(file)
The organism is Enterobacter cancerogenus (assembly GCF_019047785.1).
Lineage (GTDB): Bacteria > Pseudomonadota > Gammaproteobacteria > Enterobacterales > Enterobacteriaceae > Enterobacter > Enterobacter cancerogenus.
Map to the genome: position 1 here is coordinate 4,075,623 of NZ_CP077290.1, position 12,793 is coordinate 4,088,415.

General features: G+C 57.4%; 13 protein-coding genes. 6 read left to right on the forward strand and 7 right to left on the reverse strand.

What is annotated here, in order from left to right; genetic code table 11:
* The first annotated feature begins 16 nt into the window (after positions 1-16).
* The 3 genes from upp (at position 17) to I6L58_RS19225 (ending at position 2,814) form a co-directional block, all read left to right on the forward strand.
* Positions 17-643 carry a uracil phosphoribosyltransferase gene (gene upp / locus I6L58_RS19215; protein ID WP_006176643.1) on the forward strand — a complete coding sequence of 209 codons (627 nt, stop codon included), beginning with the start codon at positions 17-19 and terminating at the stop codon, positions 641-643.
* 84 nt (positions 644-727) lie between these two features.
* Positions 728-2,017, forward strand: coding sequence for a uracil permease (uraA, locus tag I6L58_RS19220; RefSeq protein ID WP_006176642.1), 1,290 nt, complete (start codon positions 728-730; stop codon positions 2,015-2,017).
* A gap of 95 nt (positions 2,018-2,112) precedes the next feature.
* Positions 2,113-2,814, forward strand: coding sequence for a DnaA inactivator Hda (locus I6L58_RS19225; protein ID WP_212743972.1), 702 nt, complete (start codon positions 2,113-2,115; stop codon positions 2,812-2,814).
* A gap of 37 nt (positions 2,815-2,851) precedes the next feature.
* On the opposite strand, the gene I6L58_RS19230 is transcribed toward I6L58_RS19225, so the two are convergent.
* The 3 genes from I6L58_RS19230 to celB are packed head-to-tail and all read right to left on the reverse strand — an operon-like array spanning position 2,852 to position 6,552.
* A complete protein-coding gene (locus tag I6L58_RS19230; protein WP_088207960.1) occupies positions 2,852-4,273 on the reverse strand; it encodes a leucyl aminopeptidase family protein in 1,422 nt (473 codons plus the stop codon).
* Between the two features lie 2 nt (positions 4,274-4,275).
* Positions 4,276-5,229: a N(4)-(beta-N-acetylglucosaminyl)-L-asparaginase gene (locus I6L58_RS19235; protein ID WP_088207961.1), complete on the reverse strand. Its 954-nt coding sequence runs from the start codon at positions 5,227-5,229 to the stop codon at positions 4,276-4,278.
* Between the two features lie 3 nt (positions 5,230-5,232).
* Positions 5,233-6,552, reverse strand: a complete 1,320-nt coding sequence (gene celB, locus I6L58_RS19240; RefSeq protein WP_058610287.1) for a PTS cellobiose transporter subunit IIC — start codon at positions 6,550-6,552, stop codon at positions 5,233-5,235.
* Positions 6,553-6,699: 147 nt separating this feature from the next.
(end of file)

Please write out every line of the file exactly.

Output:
The organism is Enterobacter cancerogenus (assembly GCF_019047785.1).
Lineage (GTDB): Bacteria > Pseudomonadota > Gammaproteobacteria > Enterobacterales > Enterobacteriaceae > Enterobacter > Enterobacter cancerogenus.
Map to the genome: position 1 here is coordinate 4,075,623 of NZ_CP077290.1, position 12,793 is coordinate 4,088,415.

General features: G+C 57.4%; 13 protein-coding genes. 6 read left to right on the forward strand and 7 right to left on the reverse strand.

What is annotated here, in order from left to right; genetic code table 11:
* The first annotated feature begins 16 nt into the window (after positions 1-16).
* The 3 genes from upp (at position 17) to I6L58_RS19225 (ending at position 2,814) form a co-directional block, all read left to right on the forward strand.
* Positions 17-643 carry a uracil phosphoribosyltransferase gene (gene upp / locus I6L58_RS19215; protein ID WP_006176643.1) on the forward strand — a complete coding sequence of 209 codons (627 nt, stop codon included), beginning with the start codon at positions 17-19 and terminating at the stop codon, positions 641-643.
* 84 nt (positions 644-727) lie between these two features.
* Positions 728-2,017, forward strand: coding sequence for a uracil permease (uraA, locus tag I6L58_RS19220; RefSeq protein ID WP_006176642.1), 1,290 nt, complete (start codon positions 728-730; stop codon positions 2,015-2,017).
* A gap of 95 nt (positions 2,018-2,112) precedes the next feature.
* Positions 2,113-2,814, forward strand: coding sequence for a DnaA inactivator Hda (locus I6L58_RS19225; protein ID WP_212743972.1), 702 nt, complete (start codon positions 2,113-2,115; stop codon positions 2,812-2,814).
* A gap of 37 nt (positions 2,815-2,851) precedes the next feature.
* On the opposite strand, the gene I6L58_RS19230 is transcribed toward I6L58_RS19225, so the two are convergent.
* The 3 genes from I6L58_RS19230 to celB are packed head-to-tail and all read right to left on the reverse strand — an operon-like array spanning position 2,852 to position 6,552.
* A complete protein-coding gene (locus tag I6L58_RS19230; protein WP_088207960.1) occupies positions 2,852-4,273 on the reverse strand; it encodes a leucyl aminopeptidase family protein in 1,422 nt (473 codons plus the stop codon).
* Between the two features lie 2 nt (positions 4,274-4,275).
* Positions 4,276-5,229: a N(4)-(beta-N-acetylglucosaminyl)-L-asparaginase gene (locus I6L58_RS19235; protein ID WP_088207961.1), complete on the reverse strand. Its 954-nt coding sequence runs from the start codon at positions 5,227-5,229 to the stop codon at positions 4,276-4,278.
* Between the two features lie 3 nt (positions 5,230-5,232).
* Positions 5,233-6,552, reverse strand: a complete 1,320-nt coding sequence (gene celB, locus I6L58_RS19240; RefSeq protein WP_058610287.1) for a PTS cellobiose transporter subunit IIC — start codon at positions 6,550-6,552, stop codon at positions 5,233-5,235.
* Positions 6,553-6,699: 147 nt separating this feature from the next.